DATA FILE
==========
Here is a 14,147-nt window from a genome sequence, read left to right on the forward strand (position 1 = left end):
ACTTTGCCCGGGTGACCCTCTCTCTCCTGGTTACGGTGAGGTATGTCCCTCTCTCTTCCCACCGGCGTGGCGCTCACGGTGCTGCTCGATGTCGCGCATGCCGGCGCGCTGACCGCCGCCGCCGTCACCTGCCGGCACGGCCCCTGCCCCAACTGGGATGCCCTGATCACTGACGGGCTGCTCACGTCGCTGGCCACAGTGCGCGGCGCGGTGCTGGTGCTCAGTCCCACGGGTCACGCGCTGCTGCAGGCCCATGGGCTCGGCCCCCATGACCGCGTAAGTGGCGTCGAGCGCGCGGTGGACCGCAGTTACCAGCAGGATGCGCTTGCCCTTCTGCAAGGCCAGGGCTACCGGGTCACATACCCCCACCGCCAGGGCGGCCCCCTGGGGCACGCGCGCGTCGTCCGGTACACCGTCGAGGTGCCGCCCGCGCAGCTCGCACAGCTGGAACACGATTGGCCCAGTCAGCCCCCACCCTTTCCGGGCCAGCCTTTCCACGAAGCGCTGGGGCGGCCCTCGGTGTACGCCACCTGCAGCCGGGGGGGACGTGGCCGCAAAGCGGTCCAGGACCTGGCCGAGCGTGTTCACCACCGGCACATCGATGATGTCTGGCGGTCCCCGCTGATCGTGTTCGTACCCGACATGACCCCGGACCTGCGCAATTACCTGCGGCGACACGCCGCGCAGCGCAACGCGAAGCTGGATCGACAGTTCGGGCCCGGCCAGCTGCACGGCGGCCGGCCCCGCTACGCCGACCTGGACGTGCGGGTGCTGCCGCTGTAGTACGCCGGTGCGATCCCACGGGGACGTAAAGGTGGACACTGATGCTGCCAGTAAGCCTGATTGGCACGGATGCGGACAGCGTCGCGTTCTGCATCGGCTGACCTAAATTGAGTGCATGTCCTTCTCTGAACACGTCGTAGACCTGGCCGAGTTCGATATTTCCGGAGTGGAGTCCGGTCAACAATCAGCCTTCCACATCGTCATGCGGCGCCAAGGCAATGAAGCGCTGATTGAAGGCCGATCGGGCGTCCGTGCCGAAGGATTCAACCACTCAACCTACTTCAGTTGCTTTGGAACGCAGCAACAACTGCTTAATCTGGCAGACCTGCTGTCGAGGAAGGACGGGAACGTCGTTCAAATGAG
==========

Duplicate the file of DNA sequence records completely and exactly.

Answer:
Here is a 14,147-nt window from a genome sequence, read left to right on the forward strand (position 1 = left end):
ACTTTGCCCGGGTGACCCTCTCTCTCCTGGTTACGGTGAGGTATGTCCCTCTCTCTTCCCACCGGCGTGGCGCTCACGGTGCTGCTCGATGTCGCGCATGCCGGCGCGCTGACCGCCGCCGCCGTCACCTGCCGGCACGGCCCCTGCCCCAACTGGGATGCCCTGATCACTGACGGGCTGCTCACGTCGCTGGCCACAGTGCGCGGCGCGGTGCTGGTGCTCAGTCCCACGGGTCACGCGCTGCTGCAGGCCCATGGGCTCGGCCCCCATGACCGCGTAAGTGGCGTCGAGCGCGCGGTGGACCGCAGTTACCAGCAGGATGCGCTTGCCCTTCTGCAAGGCCAGGGCTACCGGGTCACATACCCCCACCGCCAGGGCGGCCCCCTGGGGCACGCGCGCGTCGTCCGGTACACCGTCGAGGTGCCGCCCGCGCAGCTCGCACAGCTGGAACACGATTGGCCCAGTCAGCCCCCACCCTTTCCGGGCCAGCCTTTCCACGAAGCGCTGGGGCGGCCCTCGGTGTACGCCACCTGCAGCCGGGGGGGACGTGGCCGCAAAGCGGTCCAGGACCTGGCCGAGCGTGTTCACCACCGGCACATCGATGATGTCTGGCGGTCCCCGCTGATCGTGTTCGTACCCGACATGACCCCGGACCTGCGCAATTACCTGCGGCGACACGCCGCGCAGCGCAACGCGAAGCTGGATCGACAGTTCGGGCCCGGCCAGCTGCACGGCGGCCGGCCCCGCTACGCCGACCTGGACGTGCGGGTGCTGCCGCTGTAGTACGCCGGTGCGATCCCACGGGGACGTAAAGGTGGACACTGATGCTGCCAGTAAGCCTGATTGGCACGGATGCGGACAGCGTCGCGTTCTGCATCGGCTGACCTAAATTGAGTGCATGTCCTTCTCTGAACACGTCGTAGACCTGGCCGAGTTCGATATTTCCGGAGTGGAGTCCGGTCAACAATCAGCCTTCCACATCGTCATGCGGCGCCAAGGCAATGAAGCGCTGATTGAAGGCCGATCGGGCGTCCGTGCCGAAGGATTCAACCACTCAACCTACTTCAGTTGCTTTGGAACGCAGCAACAACTGCTTAATCTGGCAGACCTGCTGTCGAGGAAGGACGGGAACGTCGTTCAAATGAG